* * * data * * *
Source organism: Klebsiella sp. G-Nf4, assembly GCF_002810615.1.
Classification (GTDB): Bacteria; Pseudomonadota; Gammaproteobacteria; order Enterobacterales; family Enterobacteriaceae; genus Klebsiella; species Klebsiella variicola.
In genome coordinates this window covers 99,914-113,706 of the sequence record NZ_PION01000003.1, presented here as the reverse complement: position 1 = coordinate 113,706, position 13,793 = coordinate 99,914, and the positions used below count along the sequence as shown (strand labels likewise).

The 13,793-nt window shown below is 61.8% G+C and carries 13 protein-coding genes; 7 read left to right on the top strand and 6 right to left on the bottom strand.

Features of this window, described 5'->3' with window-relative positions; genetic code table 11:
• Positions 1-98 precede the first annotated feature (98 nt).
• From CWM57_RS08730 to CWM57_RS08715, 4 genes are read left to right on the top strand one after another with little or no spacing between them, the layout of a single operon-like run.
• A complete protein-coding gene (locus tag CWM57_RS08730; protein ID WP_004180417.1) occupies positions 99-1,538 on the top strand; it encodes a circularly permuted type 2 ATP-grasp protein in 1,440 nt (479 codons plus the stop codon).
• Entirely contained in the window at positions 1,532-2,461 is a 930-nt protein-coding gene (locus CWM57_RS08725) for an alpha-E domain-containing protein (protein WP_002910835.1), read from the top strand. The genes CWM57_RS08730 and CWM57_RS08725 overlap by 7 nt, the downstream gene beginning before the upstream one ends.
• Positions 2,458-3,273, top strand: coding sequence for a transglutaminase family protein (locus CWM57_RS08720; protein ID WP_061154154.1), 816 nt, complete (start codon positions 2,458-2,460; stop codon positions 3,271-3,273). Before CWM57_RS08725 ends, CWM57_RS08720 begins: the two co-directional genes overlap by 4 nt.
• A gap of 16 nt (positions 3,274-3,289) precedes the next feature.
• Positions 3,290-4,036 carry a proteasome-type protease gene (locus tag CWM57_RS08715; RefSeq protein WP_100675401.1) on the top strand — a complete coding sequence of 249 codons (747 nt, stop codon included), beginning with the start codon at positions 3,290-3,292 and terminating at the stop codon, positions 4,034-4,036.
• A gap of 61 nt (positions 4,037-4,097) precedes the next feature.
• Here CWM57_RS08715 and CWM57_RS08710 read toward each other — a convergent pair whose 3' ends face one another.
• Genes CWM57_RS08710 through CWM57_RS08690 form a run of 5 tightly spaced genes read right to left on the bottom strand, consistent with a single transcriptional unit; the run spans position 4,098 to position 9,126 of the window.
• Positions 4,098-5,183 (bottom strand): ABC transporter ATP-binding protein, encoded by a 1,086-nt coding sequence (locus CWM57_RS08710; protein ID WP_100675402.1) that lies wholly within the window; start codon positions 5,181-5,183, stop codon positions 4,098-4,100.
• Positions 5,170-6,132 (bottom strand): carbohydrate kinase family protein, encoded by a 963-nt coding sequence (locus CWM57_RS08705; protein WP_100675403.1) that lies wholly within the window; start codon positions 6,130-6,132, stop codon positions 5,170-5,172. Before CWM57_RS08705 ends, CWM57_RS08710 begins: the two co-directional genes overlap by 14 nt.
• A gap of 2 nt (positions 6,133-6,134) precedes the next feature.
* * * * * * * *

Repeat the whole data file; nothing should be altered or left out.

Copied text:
Source organism: Klebsiella sp. G-Nf4, assembly GCF_002810615.1.
Classification (GTDB): Bacteria; Pseudomonadota; Gammaproteobacteria; order Enterobacterales; family Enterobacteriaceae; genus Klebsiella; species Klebsiella variicola.
In genome coordinates this window covers 99,914-113,706 of the sequence record NZ_PION01000003.1, presented here as the reverse complement: position 1 = coordinate 113,706, position 13,793 = coordinate 99,914, and the positions used below count along the sequence as shown (strand labels likewise).

The 13,793-nt window shown below is 61.8% G+C and carries 13 protein-coding genes; 7 read left to right on the top strand and 6 right to left on the bottom strand.

Features of this window, described 5'->3' with window-relative positions; genetic code table 11:
• Positions 1-98 precede the first annotated feature (98 nt).
• From CWM57_RS08730 to CWM57_RS08715, 4 genes are read left to right on the top strand one after another with little or no spacing between them, the layout of a single operon-like run.
• A complete protein-coding gene (locus tag CWM57_RS08730; protein ID WP_004180417.1) occupies positions 99-1,538 on the top strand; it encodes a circularly permuted type 2 ATP-grasp protein in 1,440 nt (479 codons plus the stop codon).
• Entirely contained in the window at positions 1,532-2,461 is a 930-nt protein-coding gene (locus CWM57_RS08725) for an alpha-E domain-containing protein (protein WP_002910835.1), read from the top strand. The genes CWM57_RS08730 and CWM57_RS08725 overlap by 7 nt, the downstream gene beginning before the upstream one ends.
• Positions 2,458-3,273, top strand: coding sequence for a transglutaminase family protein (locus CWM57_RS08720; protein ID WP_061154154.1), 816 nt, complete (start codon positions 2,458-2,460; stop codon positions 3,271-3,273). Before CWM57_RS08725 ends, CWM57_RS08720 begins: the two co-directional genes overlap by 4 nt.
• A gap of 16 nt (positions 3,274-3,289) precedes the next feature.
• Positions 3,290-4,036 carry a proteasome-type protease gene (locus tag CWM57_RS08715; RefSeq protein WP_100675401.1) on the top strand — a complete coding sequence of 249 codons (747 nt, stop codon included), beginning with the start codon at positions 3,290-3,292 and terminating at the stop codon, positions 4,034-4,036.
• A gap of 61 nt (positions 4,037-4,097) precedes the next feature.
• Here CWM57_RS08715 and CWM57_RS08710 read toward each other — a convergent pair whose 3' ends face one another.
• Genes CWM57_RS08710 through CWM57_RS08690 form a run of 5 tightly spaced genes read right to left on the bottom strand, consistent with a single transcriptional unit; the run spans position 4,098 to position 9,126 of the window.
• Positions 4,098-5,183 (bottom strand): ABC transporter ATP-binding protein, encoded by a 1,086-nt coding sequence (locus CWM57_RS08710; protein ID WP_100675402.1) that lies wholly within the window; start codon positions 5,181-5,183, stop codon positions 4,098-4,100.
• Positions 5,170-6,132 (bottom strand): carbohydrate kinase family protein, encoded by a 963-nt coding sequence (locus CWM57_RS08705; protein WP_100675403.1) that lies wholly within the window; start codon positions 6,130-6,132, stop codon positions 5,170-5,172. Before CWM57_RS08705 ends, CWM57_RS08710 begins: the two co-directional genes overlap by 14 nt.
• A gap of 2 nt (positions 6,133-6,134) precedes the next feature.